Note: Civil Authority Coverages typically have a “cap” of a specific allotted amount of time. For example:
In light of these circumstances, a common question arises: what can businesses do to mitigate their losses? First and foremost, businesses should comply with local, state, and federal guidelines and restrictions to the best of their ability. This can be done by offering mobile or online shopping, drive-thru, carryout, or delivery services. This way, businesses can demonstrate their efforts to maintain the status quo the best they can. Should mobile or delivery services be impractical, the alternative response is to hire a professional sanitation company to thoroughly sanitize the businesses' s premises. Although it might be expensive, business owners should hold on to their receipts as these mitigating steps might be covered under their business insurance policy.
Regardless of whether a business owner has coverage, I believe businesses will be filing claims at an increasing rate with the mere hope that their business interruption is covered. However, the reality is that most business owners around the country do not have a clue as to whether their business policy holds some avenue to recover from COVID-19 pandemic business freeze (and their insurers will not tell them either). Thus, I recommend business-owners consult with an insurance specialist, such as a public adjuster or property insurance attorney, before they file a claim with their insurer.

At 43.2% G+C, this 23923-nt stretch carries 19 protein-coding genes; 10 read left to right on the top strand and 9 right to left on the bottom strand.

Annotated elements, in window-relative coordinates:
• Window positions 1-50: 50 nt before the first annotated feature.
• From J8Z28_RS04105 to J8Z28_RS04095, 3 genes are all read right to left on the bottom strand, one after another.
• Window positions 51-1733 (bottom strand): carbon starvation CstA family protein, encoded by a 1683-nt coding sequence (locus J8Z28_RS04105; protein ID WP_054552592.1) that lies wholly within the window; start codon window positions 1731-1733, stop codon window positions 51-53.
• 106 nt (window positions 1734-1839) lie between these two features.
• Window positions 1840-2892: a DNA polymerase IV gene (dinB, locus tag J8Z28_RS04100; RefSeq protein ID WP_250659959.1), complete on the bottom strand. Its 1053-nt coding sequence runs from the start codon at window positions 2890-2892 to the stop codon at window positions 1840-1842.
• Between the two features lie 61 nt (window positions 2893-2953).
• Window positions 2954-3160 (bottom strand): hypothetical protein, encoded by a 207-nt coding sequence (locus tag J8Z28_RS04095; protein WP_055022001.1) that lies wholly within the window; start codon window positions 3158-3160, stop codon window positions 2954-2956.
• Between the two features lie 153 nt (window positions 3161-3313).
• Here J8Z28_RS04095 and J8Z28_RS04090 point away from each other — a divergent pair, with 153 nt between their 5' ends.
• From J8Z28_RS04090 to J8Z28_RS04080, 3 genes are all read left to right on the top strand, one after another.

I believe some insurance companies will be severely impacted by COVID-19. I've noticed that a significant number of insurance carriers have specifically excluded virus as a covered peril. These exclusions were implemented years ago, without COVID-19 specifically in mind. The insurance carriers who did not implement these types of endorsements are at risk. Simultaneously, and unfortunately, I believe an abundance of small businesses have the potential of going out of business because of COVID-19. Not having coverage or the inability to obtain coverage will be devastating to small business owners, and they will simply be unable to sustain their businesses with their doors shut indefinitely.
Going forward, I anticipate that all carriers will specifically implement endorsements that exclude coverage for viruses. Although virus coverage is a novel matter, insurance companies creating an exclusion for a specific peril that reduced their profit margins is not a novel occurrence.
From policy holders to insurance companies, this novel issue will be trial and error for everybody involved in the commercial insurance industry. Over the past two weeks, I have discussed this matter with many insurance attorneys who represent large insurance carriers and, frankly, they do not know what to expect. Although we are all traveling down a path of uncertainty, I can guarantee that this issue will be litigated and new case law will be made, providing us all a roadmap for operating a business during future pandemics. In the meantime, we all need to come together to fight one of the biggest threats to our county in modern history. At the end of the day, insurance coverage is minuscule compared to saving lives.
I hope this article provides some sense of direction for business owners across the country. If you would like for our insurance professionals to review your policy to evaluate whether you have a business interruption claim due to COVID-19 and its effects, please do not hesitate to submit a copy to email@example.com. We would love the opportunity to perform a thorough review.